Hard drive is 'dead' silent


It's seems my hard drive is as good as dead. It's an old IDE drive, model MPB3043AT. It wouldn't power on when connected to the original PC, so I decided to buy an external IDE -> USB enclosure for it. (I don't know what model it is but you find it here.)

Even when connected to the external enclosure, it doesn't power on and is completely silent.

I also happen to have another IDE drive, model 5T040H4 so I swapped both hard drives several times to make sure it isn't the enclosure's fault. In each case, the normal drive worked perfectly (also connects to my PC) and the problematic one did not.

To give you some background info:

The problematic hard drive has been lying around (well, inside the original PC) for ages until I recently decided to test it out. Everything worked right away: I was able to boot to the desktop and play around with some programs. Unfortunately, the CD-ROM drive didn't work so I decided to take the drive out and try to fix the problem. In the end, the CD-ROM drive occasionally worked but only say 1 out of 10 times.

I then connected the CD-ROM drive to several power and SATA cables to see if it would make a difference (I'd also forgotten the original cable to which it was connected). And yes, I also tried to connect it to the hard drive cable, which I then reconnected to the hard drive several times. During all this, I had to reboot my PC quite a few times.

I suspect that this process caused damage to my hard drive, whichever damage it may be.

My question is quite simply: what would be wrong with my hard drive, and is there a way to recover the data?
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  1. It is highly unlikely there is anything you can do to recover the data. A data recovery center is probably your only hope of getting any data off the drive.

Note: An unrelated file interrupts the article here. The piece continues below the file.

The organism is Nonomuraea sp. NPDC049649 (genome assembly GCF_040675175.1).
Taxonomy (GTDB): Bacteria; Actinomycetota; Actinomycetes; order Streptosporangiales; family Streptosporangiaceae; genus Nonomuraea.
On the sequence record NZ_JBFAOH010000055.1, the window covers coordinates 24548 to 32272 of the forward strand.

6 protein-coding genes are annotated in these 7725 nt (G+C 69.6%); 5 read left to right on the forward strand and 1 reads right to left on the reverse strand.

Not certain on the exact piece that is broken, but based on your description regardless of what the part is there is nothing you can do.
  2. if it does not make noise of any kind it's likely that circuit board is dead.
    it is possible to replace it, you would simply need to get another hard drive (same as broken)

    I have done such for client once, the power connector touched circuit board and fry it,
    i went on ebay and buy exact same hard drive, replace board saved there pictures
  3. I think it really depends on the value you place on your data. If the data is really important to you, as the others have stated, a data recovery service is by far your best option.

    However, if you decided that the data isn't quite important enough to pay for a recovery service, there may be a few other things you can try:

    -Start by removing the drive from the USB enclosure and giving it a fairly heavy "bump" with the palm of your hand. It may be a "stiction" problem and this may be enough to get the drive working again.


    -You could buy another drive of the same model on ebay and just change the controller.

    -last, and this would be my very last resort, you could open the drive and look for a physical obstruction of some kind. Try not to touch the platter surface, but it should spin freely

    In any of these cases if during the your testing the drive spins up, IMMEDIATELY copy you data off. At this point you should feel very lucky and luck tends not to last very long in these cases

    Any of the "alternative" approaches is likely to greatly reduce or eliminate the option of using a data recovery service. You have been warned!

    Again, it all comes back to the value of your data.

    Good luck!
  4. Thank you all for your constructive replies! I think I now have a good understanding of what the methods are.

    As to what methods to attempt, some questions come into my mind: